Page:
Researchers have identified four different types of concentration: Broad-external attention is good for assessing the total environment. When used inappropriately, however, it can lead you to miss things because you’re being distracted or paying attention to something that’s not relevant.
Broad-internal attention is good for developing a game plan or strategy. But when used inappropriately, it can lead you to think too much, resulting in “paralysis by analysis.”
Narrow-external attention is good for focusing on a single, primary target and blocking out distractions. The problem is when it’s used inappropriately, it can lead you to be so focused on one thing that you miss something else that’s important.
Finally, there is narrow-internal attention, which is good for focusing your thoughts on several mental skills, such as body awareness, energy management, or imagery. The downside is when used inappropriately it can cause you to “choke.”
Harnessing these four types of concentration, which are described more fully in the sidebar above, and tapping into the one you want in the moment is an art both studied and practiced extensively by elite athletes, and we can learn from them. To practice concentration, it is best to start in a quiet place, then work your way into practicing where there are lots of distractions (best for learning how to tune them out, and for discovering when to tune them in, too). Interestingly enough, this process also describes both primary and advanced flight training.
Know what to Fix
You can do it, but practice can be key. Just like the monks, you have a tool that will help you—the aircraft checklist. You’ve memorized the emergency bold items, but the odds are that is not going to be the fault that starts the chain reaction. So make sure your emergency checklist is in reach and ready to be accessed to help you assess a low-voltage or low-vacuum situation, abnormally high CHT/EGT indications, fuel flow anomaly, smell of burning insulation, pressurization problem, door opening, stuck flap, landing gear misconfiguration—you name it. The steps required to troubleshoot them all is described in the appropriate checklist.
Is the problem more human in nature? Perhaps you’ve been flummoxed by a complicated clearance delivered at auctioneer speed? Ask the controller to read it again, slowly, and write it down in its component parts (cleared to, via, altitudes, frequencies and squawks on separate lines). Sometimes the fix is as simple as resetting an actual switch. Say your alternator has failed, do you need to switch to your backup? Do you have an emergency bus?
Perhaps the problem is more in line with a simple mistake. In my airplane, for instance, one toggle switch determines if the autopilot navigation source is the GPS 1 (panel-mount) or GPS 2 (EFIS-embedded). I often set up the approach in GPS 1, but fly the vectors using the EFIS. That doesn’t work if the toggle switch is in the wrong position, and it’s easy enough to miss if I’m not using a checklist for the procedure.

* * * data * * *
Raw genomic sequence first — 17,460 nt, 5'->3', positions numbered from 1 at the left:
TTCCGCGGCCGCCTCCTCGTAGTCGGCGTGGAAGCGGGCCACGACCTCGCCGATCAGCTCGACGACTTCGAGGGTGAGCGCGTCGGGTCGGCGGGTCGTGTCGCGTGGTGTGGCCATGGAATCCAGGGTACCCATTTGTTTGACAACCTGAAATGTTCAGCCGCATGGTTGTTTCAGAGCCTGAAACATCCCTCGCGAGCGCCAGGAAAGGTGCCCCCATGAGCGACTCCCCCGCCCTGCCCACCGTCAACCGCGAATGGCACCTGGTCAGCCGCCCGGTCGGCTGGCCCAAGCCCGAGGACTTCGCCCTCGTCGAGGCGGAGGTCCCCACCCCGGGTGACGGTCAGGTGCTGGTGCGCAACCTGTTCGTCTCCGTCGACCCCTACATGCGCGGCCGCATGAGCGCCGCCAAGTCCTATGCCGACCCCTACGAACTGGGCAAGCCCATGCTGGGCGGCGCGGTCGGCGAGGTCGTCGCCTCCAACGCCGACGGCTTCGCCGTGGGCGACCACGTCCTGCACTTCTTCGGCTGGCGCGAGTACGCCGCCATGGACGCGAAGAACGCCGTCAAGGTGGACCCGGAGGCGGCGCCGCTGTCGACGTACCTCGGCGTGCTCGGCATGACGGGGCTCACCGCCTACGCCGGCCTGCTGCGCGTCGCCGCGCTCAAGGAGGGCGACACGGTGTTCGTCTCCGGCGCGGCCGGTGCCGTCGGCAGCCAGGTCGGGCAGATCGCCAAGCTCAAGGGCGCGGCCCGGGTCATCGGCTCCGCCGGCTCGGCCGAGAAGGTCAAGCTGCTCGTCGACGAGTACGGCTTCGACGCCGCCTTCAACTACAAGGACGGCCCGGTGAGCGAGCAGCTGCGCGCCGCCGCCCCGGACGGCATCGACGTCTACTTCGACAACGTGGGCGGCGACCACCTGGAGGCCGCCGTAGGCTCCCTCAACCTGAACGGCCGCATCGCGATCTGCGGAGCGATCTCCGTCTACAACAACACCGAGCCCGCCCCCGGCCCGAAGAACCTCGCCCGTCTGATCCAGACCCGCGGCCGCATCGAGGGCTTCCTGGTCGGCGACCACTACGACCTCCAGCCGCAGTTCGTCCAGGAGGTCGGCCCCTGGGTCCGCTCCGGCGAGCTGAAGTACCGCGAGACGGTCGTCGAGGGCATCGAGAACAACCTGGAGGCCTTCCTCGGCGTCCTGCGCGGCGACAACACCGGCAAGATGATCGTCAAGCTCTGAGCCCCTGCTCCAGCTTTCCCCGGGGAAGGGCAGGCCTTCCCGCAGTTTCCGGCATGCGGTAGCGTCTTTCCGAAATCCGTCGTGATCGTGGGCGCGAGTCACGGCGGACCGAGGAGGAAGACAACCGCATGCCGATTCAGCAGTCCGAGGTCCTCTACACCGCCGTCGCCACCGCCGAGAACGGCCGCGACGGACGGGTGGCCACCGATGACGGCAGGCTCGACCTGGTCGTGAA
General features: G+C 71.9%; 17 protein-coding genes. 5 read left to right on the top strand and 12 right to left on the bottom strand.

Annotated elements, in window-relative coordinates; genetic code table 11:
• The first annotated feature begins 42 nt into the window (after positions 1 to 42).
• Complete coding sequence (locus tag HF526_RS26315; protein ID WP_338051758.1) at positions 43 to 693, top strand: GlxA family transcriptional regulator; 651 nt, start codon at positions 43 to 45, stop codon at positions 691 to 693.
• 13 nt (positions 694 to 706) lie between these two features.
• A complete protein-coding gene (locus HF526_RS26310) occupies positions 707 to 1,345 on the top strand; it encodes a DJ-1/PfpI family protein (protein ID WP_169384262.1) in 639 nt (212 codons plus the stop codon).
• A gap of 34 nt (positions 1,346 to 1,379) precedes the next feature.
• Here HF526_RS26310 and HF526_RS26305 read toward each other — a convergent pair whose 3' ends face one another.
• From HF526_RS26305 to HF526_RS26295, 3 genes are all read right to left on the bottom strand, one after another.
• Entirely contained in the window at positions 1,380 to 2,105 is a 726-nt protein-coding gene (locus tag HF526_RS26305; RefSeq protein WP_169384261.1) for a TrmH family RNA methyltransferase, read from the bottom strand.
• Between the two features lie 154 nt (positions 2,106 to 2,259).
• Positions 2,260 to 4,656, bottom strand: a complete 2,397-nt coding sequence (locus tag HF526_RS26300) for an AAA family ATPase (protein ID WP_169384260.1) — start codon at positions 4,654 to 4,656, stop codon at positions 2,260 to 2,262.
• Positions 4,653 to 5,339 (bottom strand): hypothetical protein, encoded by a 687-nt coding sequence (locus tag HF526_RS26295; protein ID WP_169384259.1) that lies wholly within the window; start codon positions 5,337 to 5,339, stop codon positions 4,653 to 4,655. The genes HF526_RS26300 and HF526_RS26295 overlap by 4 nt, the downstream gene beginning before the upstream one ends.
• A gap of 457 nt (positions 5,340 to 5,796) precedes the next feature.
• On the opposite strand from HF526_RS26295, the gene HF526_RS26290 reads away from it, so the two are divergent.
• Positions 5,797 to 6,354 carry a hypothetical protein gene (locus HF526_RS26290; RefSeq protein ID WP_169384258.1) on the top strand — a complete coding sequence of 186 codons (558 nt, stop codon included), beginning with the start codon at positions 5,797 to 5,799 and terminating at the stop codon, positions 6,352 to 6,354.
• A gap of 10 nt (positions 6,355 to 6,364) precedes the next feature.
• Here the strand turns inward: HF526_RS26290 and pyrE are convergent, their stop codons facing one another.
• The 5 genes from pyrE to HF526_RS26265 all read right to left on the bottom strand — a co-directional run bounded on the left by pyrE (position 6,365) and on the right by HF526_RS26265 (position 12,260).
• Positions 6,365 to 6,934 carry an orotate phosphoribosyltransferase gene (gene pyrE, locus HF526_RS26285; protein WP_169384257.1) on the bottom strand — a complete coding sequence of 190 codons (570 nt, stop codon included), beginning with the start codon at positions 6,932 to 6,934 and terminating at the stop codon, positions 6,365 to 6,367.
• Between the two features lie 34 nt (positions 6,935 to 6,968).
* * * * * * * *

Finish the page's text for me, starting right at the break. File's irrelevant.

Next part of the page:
Many aircraft today have hybrid cockpits, half-digital, half-analog, and the electrical rigging to make it all work can be even more complicated. There’s nothing more confusing to a pilot in the heat of the moment than watching the autopilot take him in a direction he did not command. I’ve seen pilots literally fight the autopilot, under brain freeze, before realizing all they have to do is hit the disconnect button on the yoke and rethink the setup or hand fly the airplane.
On our checkride example, correcting a fault might be as simple as running the complete checklist: I once stopped an engine from “failing” on a non-precision approach when I set the fuel selectors properly as part of my landing checklist, much to the chagrin of the examiner who had turned off one of them.
Consider this, as well: Sometimes your checklist will tell you what isn’t going to work, in which case, as Sullenberger and Skiles did, you move on to the next checklist that will work, be it the rough field landing or ditching checklist. You gotta know when to fold ’em and get your bird back to sea level, too.
What’s important in the takeaway from all this is understanding that you, the pilot, have the power to do what you need to do to solve any in-flight problem. That’s what a pilot examiner is watching to see you demonstrate on a checkride. Remember, though, that the trick is not in demonstrating your multitasking prowess; it’s in how well you know your bird and how well you can channel that knowledge in the moment by focusing on the tasks at hand.